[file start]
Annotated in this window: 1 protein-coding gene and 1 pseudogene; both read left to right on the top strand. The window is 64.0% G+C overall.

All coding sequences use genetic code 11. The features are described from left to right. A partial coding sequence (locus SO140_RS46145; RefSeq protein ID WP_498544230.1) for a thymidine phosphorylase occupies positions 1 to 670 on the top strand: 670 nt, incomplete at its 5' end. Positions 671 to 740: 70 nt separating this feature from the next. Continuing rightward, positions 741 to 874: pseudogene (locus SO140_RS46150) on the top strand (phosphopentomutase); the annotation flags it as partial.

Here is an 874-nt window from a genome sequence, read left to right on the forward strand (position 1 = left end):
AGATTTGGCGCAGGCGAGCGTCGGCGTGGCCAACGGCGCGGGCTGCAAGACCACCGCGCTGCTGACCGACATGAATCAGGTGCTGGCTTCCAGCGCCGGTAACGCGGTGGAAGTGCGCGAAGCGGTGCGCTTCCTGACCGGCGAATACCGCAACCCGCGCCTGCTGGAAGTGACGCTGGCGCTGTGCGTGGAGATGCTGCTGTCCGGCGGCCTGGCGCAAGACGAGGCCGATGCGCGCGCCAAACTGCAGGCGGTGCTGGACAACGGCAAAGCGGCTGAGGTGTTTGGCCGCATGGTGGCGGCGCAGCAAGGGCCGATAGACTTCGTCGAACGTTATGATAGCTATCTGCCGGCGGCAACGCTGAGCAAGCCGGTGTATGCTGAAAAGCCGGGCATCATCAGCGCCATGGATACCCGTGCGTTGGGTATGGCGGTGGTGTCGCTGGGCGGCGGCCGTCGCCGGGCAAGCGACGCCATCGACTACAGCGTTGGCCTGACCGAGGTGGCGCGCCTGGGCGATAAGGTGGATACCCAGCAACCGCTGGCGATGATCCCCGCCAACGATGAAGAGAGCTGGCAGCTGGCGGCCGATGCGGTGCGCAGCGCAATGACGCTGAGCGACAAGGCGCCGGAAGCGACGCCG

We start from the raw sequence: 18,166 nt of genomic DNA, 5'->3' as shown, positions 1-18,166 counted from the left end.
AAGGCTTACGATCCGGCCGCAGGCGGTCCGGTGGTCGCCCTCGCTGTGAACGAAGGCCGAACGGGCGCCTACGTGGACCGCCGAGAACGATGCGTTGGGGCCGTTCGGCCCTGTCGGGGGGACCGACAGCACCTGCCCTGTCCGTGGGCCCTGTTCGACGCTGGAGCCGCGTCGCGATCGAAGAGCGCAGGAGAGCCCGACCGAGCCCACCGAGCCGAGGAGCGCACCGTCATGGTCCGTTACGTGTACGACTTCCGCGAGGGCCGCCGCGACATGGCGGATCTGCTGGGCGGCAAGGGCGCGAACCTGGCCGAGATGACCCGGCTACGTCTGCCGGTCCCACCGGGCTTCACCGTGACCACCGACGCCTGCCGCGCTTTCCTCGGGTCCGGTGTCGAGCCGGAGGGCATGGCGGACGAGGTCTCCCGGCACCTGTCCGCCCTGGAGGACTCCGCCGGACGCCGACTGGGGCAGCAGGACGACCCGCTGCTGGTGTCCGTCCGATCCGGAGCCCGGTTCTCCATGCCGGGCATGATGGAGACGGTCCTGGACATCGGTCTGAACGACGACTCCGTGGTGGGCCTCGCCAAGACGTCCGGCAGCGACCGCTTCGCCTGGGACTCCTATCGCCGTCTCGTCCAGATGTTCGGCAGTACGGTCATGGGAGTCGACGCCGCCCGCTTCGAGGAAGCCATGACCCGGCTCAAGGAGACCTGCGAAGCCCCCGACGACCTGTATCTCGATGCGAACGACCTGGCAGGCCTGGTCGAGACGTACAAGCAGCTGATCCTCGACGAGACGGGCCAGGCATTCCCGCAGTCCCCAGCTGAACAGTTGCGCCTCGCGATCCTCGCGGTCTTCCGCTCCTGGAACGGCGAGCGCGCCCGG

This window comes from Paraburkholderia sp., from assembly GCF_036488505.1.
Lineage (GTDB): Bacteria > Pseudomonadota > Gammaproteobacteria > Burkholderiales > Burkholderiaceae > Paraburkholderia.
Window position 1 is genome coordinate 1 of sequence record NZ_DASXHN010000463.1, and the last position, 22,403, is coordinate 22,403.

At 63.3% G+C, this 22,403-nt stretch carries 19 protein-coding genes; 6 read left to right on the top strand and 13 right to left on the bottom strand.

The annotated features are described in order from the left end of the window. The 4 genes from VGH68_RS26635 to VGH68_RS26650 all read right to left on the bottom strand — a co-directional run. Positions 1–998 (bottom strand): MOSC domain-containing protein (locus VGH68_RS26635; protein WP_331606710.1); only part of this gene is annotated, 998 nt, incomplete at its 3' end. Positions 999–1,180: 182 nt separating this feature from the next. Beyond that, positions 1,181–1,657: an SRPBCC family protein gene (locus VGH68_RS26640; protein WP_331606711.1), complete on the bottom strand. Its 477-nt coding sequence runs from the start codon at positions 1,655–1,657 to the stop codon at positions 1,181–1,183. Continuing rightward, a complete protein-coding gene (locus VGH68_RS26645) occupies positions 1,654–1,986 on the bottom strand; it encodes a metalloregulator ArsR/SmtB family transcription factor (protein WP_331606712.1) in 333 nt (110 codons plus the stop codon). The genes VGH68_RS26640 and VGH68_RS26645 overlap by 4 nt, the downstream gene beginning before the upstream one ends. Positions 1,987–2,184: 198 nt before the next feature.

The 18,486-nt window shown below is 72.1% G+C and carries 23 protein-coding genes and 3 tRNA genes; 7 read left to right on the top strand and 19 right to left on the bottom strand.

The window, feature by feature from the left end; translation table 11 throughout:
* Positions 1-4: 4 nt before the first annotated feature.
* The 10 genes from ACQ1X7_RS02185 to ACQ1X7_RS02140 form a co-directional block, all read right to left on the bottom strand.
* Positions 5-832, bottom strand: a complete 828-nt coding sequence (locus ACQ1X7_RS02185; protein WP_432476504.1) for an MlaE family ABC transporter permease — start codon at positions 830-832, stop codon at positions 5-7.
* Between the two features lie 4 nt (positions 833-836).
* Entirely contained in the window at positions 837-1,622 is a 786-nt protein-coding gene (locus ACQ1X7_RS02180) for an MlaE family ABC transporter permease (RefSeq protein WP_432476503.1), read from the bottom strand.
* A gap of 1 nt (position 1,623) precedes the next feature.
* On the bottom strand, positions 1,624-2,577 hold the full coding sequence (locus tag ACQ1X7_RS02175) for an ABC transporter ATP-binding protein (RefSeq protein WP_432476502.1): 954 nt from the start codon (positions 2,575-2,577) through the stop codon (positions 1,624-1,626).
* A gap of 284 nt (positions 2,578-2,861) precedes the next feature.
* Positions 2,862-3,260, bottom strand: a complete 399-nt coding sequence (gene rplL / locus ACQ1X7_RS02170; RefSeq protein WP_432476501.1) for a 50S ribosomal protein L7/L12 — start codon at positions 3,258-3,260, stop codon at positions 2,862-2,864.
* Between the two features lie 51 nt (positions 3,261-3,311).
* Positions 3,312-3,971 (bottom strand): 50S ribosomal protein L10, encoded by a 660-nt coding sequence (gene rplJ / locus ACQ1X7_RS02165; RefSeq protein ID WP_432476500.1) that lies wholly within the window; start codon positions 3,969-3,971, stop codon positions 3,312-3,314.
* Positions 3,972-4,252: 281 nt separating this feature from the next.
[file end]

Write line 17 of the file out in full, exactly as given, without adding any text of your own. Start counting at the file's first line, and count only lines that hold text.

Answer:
* Between the two features lie 4 nt (positions 833-836).